I weave through the city.
The squirrels keep up; they understand
the urge to race in the dappled light.
A recorded voice drawls out, slow and Texan:
“The walk sign is on to cross 24th street at Lamar,”
and the woman at the crosswalk repositions her earbuds.
She runs north, and I, south– past Shoal creek looking rocky
and innocent, as if it did not flood west downtown just last year
and the year before that.
A girl’s dog pulls her to the ground straining to greet me.
“He’s excited to see you,” she pants. I understand
the urge to run toward the new and the strange.
The silvery exhale of a bus
matches the uneven pulse of
my breathing as I see my city’s skyscrapers
like a collective shout, loom over the 15th street bridge.
Living in a city is like lying eye level with the grass,
watching it grow.
the wind also sings
out of my register
it flings me to second chair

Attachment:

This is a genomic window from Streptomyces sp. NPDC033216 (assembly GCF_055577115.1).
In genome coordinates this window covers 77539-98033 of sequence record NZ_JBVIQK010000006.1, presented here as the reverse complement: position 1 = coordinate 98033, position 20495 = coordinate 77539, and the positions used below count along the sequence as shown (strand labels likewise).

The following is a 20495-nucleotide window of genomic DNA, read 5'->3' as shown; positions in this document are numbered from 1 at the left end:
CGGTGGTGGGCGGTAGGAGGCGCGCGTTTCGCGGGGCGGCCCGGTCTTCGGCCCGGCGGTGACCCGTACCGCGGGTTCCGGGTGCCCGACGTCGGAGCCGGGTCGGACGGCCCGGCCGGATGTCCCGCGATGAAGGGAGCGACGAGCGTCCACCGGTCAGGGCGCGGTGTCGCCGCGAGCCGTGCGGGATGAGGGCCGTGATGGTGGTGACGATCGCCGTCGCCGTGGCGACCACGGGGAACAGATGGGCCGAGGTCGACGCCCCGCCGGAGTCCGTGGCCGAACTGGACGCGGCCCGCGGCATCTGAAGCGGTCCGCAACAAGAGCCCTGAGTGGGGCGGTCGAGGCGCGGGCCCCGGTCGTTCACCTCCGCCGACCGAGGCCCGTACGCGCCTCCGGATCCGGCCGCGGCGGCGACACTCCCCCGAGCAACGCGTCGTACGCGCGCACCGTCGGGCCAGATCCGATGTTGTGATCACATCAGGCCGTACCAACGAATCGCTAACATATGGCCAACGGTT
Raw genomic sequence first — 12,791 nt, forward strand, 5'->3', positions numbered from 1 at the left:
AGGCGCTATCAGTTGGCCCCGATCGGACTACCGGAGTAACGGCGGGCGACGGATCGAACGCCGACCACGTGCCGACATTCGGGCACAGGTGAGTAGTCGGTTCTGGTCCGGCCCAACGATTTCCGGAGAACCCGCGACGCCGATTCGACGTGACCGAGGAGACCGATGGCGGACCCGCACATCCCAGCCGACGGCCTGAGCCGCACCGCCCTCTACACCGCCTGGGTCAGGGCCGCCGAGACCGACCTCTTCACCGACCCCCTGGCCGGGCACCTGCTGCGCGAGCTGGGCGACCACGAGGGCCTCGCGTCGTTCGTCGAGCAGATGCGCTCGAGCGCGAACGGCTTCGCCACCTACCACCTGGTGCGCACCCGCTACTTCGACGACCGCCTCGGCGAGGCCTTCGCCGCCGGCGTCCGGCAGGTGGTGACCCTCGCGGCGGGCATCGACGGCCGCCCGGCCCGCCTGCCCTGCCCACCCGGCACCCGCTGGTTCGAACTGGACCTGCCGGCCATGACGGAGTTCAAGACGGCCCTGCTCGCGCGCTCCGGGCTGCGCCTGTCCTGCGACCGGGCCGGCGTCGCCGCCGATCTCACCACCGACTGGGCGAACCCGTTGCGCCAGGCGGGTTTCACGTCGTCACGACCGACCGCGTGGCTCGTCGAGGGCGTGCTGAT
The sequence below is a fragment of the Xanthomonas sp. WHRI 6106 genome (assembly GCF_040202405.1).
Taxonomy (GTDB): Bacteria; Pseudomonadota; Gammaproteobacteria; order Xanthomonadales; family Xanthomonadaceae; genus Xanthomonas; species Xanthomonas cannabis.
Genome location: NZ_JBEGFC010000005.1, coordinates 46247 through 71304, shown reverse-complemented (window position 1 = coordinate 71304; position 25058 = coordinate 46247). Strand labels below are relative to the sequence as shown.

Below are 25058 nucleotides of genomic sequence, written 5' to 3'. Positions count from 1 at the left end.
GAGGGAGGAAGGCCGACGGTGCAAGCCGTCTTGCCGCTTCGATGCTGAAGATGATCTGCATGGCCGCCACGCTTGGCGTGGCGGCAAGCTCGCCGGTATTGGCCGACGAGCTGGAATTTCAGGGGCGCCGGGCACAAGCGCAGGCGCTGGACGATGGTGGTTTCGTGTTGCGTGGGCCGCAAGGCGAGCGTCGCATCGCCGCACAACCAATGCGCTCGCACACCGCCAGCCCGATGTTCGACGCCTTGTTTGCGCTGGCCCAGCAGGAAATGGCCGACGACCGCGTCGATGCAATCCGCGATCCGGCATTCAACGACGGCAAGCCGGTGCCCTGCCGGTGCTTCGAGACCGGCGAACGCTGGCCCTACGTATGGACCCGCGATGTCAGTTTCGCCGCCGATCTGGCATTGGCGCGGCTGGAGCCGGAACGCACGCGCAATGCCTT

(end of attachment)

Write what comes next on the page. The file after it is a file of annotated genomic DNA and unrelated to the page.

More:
with a worship beyond world
like an armed vanguard
it heaves a mighty word upon us
with the insistent roar of a highway
Coming! Come. . . ing!
weaving the trees
thatching a banquet hall
sweeping it clean
the wind also sings.
make room in me for new things,
for I cling hard to the thin trees of winter
and the mint taste of cold air.
ducks, compared to me, are much more organized
they pattern themselves
submitting for miles to wing-beats in front
faces watch tail feathers and eyes never meet
friendship forgotten in the circle of sky, the same of wings, the
above scrawny oaks and the grope of mistletoe, I hear duck voices
no, I do not know what it means
do they hate or love the regimen?
I see only this: they get where they mean to go.